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Negligence Case. The victims in this problem may have a claim in tort of negligence, where a duty of care was established by Lord Atkin based on the neighbour principle in Donoghue v Stevenson[1].

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Introduction

The victims in this problem may have a claim in tort of negligence, where a duty of care was established by Lord Atkin based on the "neighbour principle" in Donoghue v Stevenson1. There are two victims that the question wanted to focus on; they are Lin and Rosita. To bring a claim under tort of negligence, they will have to prove four elements on preponderance of evidence and on balance of probabilities: 1. The party who made them suffer owes a duty of care to him/her. 2. The party breached such duty 3. The party caused him/her harm, which he/she complained of and; 4. S/he must show that the damage suffered is not too remote from the party's negligence. In this essay, I will examine whether these victims will have a successful claim/s towards the other party based on the elements listed. Lin The accident started from Martin knocked Lin off his bike without paying proper attention on his way back to work, which broke Lin's legs and arms. In order to claim the damage, Lin has to impose a duty under negligence, we shall follow the three-fold test laid down by the House of Lords in Caparo Industries plc v Dickman.2 "(i) ...read more.

Middle

Hence, the recurrence of cancer is the extent of it. Therefore, Lin should have a claim for the recurrence of cancer based on the "thin skull" rule. However, the possibility of reactivation of cancer should also be considered. If there was originally very high chance of reactivation, even without the neck fracture, the court will probably not allow the claim. As the chance of reactivation of cancer is high and presence before the accident, there is no direct causation of the accident. A helpful case to this is Gregg v Scott6. A doctor's misdiagnosis, causing the chance of recovery of cancer of a patient drop from 42% to 25%. However, 42% is considered low chances in law, meaning that the patient will probably not recover even if the doctor is careful. Hence, the doctor's negligence is not the effective cause in this sense. This case demonstrates the principle that if the chance of reactivation is already high (usually >50%), without the neck fracture, the plaintiff will be considered failing in proving on the balance of probabilities. The negligence would therefore, not an effective cause of the damage because it is too remote. ...read more.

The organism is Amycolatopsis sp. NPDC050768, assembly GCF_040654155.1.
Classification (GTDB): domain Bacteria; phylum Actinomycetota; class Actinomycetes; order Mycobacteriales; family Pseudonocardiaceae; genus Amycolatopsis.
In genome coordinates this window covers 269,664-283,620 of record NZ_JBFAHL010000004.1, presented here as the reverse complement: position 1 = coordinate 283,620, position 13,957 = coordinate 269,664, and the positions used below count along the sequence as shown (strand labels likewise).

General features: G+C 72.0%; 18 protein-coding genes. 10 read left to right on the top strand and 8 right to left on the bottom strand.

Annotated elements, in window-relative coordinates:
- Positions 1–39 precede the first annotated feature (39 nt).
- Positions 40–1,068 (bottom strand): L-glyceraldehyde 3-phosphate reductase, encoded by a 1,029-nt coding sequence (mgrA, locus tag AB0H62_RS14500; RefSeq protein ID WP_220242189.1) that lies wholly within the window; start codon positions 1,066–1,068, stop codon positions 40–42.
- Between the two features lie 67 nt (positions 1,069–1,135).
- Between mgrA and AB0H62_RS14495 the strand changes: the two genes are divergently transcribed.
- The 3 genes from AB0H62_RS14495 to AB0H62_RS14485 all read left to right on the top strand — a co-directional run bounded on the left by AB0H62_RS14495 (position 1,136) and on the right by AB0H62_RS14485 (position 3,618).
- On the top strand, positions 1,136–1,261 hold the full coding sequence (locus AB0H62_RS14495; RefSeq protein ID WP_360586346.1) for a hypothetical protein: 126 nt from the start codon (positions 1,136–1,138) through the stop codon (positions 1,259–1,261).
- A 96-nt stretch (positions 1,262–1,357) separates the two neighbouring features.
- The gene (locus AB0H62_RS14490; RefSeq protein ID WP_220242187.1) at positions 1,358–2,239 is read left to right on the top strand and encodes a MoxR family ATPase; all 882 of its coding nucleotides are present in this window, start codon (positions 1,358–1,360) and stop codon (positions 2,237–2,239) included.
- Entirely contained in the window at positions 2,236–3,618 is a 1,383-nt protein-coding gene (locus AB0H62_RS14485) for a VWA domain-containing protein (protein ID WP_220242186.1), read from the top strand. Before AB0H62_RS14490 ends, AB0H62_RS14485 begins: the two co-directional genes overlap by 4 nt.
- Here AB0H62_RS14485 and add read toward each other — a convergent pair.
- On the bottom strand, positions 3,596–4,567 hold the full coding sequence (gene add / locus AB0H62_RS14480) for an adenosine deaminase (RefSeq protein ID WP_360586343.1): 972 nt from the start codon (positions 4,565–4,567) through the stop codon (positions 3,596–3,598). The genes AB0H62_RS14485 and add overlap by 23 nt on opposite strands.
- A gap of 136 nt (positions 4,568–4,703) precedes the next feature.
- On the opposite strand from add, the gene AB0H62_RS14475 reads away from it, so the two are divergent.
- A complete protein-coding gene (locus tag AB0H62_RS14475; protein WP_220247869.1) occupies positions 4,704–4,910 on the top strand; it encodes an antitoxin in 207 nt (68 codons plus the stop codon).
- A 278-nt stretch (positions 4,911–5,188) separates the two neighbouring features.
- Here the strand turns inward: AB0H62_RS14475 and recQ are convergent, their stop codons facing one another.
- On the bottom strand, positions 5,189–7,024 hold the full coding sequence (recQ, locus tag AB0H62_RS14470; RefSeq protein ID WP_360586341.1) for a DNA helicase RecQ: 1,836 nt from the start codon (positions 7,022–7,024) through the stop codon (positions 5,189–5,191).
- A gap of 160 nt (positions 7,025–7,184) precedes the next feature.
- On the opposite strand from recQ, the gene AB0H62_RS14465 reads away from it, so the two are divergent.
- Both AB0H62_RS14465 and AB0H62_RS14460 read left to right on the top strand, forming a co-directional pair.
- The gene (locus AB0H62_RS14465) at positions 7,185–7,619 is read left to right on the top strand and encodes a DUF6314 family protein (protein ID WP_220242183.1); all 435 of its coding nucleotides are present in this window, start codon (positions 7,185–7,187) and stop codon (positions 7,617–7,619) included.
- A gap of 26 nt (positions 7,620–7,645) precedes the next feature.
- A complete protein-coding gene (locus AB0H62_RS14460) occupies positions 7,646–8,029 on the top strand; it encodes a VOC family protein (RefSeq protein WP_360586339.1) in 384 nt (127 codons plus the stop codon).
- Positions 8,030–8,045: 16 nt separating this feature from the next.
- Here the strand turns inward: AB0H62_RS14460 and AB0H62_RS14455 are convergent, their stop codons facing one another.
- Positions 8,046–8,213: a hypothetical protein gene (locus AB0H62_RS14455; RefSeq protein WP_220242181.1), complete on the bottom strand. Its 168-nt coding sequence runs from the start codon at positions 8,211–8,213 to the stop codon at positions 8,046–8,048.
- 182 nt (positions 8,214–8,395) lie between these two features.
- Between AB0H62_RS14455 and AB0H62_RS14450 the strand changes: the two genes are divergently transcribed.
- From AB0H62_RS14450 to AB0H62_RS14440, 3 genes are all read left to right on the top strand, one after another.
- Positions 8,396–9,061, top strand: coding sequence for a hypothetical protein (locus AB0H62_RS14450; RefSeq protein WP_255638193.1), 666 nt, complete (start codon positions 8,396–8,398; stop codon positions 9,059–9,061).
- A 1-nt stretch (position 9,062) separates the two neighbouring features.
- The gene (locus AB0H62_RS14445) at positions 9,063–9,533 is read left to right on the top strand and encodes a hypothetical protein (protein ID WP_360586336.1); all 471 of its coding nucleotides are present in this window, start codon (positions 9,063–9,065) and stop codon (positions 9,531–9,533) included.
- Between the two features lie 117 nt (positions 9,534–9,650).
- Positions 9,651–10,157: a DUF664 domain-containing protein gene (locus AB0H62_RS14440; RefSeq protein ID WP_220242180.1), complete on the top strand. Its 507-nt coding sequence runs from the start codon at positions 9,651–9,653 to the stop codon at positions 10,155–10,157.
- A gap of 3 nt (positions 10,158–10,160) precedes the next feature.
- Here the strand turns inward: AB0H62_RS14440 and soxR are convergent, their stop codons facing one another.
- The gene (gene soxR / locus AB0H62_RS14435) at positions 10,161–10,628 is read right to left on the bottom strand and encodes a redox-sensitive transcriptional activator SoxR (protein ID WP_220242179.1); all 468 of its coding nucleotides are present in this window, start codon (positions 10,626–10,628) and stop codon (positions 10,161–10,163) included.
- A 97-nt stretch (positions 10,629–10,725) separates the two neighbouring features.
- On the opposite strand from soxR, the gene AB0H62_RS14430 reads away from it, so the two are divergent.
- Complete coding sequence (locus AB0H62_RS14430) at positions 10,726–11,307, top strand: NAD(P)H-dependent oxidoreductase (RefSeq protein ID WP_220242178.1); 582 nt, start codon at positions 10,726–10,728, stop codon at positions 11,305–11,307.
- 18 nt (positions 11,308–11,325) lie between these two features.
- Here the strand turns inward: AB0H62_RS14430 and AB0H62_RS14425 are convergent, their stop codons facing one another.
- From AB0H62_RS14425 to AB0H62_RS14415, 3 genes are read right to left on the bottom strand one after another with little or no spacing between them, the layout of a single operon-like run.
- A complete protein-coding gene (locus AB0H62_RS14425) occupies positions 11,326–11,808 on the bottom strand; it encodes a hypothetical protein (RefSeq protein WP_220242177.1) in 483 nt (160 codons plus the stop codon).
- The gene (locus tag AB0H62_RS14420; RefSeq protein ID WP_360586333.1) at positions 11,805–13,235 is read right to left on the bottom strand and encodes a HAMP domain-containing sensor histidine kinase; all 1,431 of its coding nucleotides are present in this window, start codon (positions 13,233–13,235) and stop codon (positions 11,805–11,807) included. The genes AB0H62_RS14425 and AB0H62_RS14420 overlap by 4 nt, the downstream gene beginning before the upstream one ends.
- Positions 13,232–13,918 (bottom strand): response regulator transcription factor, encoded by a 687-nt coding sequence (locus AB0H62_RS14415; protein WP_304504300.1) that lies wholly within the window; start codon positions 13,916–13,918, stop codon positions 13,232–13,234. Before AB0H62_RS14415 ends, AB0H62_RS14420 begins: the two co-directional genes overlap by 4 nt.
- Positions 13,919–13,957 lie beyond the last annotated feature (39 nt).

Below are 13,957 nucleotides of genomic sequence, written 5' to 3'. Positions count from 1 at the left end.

Conclusion

Would Dolphins or Ming be liable for Joe's damage caused at Marina's house? Joe damaged a patch of floor in Marina's house that he was supposed to mend before flooring. If the floor was supposed to mend before flooring, can we say that the floor was damaged before Joe's act? In Performance Cars Ltd v Abraham11, the court held that defendant's damages an already damaged car has no liability responsible as he would only be responsible for the additional damage inflicted on the already damaged car. Therefore, it is possible to argue that Joe damaged a damaged floor has no liability. However, we do not know how serious the new damage is and the party may still be liable for Joe's act. In that sense, Ming would be liable because Joe was hired by Ming at that time. 1 [1932] AC 562 2 [1990] 2 AC 605 3 Road Traffic Ordinance (c. 374) s77 4 [1961] AC 388 5 [1962] 2 QB 405 6 [2005] 2AC 176 7 Rick Glofcheski, Tort Law in Hong Kong (2nd edn Sweet & Maxwell, China 2009) 175 8 [1973] QB 27 9 1951] AC 850 10 LARCO (c. 23) s21 11 (1962) QB 33 ?? ?? ?? ?? 1 51600411 LW2603A: Compulsory assignment problem ...read more.

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